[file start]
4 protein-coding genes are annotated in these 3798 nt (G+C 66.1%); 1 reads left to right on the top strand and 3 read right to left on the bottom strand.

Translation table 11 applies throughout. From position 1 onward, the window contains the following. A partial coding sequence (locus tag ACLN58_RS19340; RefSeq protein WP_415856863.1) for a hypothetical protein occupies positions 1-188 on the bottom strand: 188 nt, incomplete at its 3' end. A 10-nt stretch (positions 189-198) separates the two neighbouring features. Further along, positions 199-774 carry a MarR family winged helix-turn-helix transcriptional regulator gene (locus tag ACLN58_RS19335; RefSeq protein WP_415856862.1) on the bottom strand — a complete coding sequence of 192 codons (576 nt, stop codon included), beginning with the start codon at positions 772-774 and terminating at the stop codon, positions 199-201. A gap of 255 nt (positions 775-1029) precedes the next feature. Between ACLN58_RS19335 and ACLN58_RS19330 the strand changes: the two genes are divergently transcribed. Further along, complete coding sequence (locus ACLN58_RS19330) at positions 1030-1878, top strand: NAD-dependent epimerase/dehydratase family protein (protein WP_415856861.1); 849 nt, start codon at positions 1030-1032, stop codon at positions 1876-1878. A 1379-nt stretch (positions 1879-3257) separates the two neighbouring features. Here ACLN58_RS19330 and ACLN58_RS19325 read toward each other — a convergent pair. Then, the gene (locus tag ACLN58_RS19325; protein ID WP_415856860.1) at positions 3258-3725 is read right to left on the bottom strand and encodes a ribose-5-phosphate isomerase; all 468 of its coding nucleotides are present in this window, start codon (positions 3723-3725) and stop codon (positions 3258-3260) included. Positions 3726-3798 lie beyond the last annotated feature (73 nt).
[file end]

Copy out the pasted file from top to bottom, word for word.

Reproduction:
4 protein-coding genes are annotated in these 3798 nt (G+C 66.1%); 1 reads left to right on the top strand and 3 read right to left on the bottom strand.

Translation table 11 applies throughout. From position 1 onward, the window contains the following. A partial coding sequence (locus tag ACLN58_RS19340; RefSeq protein WP_415856863.1) for a hypothetical protein occupies positions 1-188 on the bottom strand: 188 nt, incomplete at its 3' end. A 10-nt stretch (positions 189-198) separates the two neighbouring features. Further along, positions 199-774 carry a MarR family winged helix-turn-helix transcriptional regulator gene (locus tag ACLN58_RS19335; RefSeq protein WP_415856862.1) on the bottom strand — a complete coding sequence of 192 codons (576 nt, stop codon included), beginning with the start codon at positions 772-774 and terminating at the stop codon, positions 199-201. A gap of 255 nt (positions 775-1029) precedes the next feature. Between ACLN58_RS19335 and ACLN58_RS19330 the strand changes: the two genes are divergently transcribed. Further along, complete coding sequence (locus ACLN58_RS19330) at positions 1030-1878, top strand: NAD-dependent epimerase/dehydratase family protein (protein WP_415856861.1); 849 nt, start codon at positions 1030-1032, stop codon at positions 1876-1878. A 1379-nt stretch (positions 1879-3257) separates the two neighbouring features. Here ACLN58_RS19330 and ACLN58_RS19325 read toward each other — a convergent pair. Then, the gene (locus tag ACLN58_RS19325; protein ID WP_415856860.1) at positions 3258-3725 is read right to left on the bottom strand and encodes a ribose-5-phosphate isomerase; all 468 of its coding nucleotides are present in this window, start codon (positions 3723-3725) and stop codon (positions 3258-3260) included. Positions 3726-3798 lie beyond the last annotated feature (73 nt).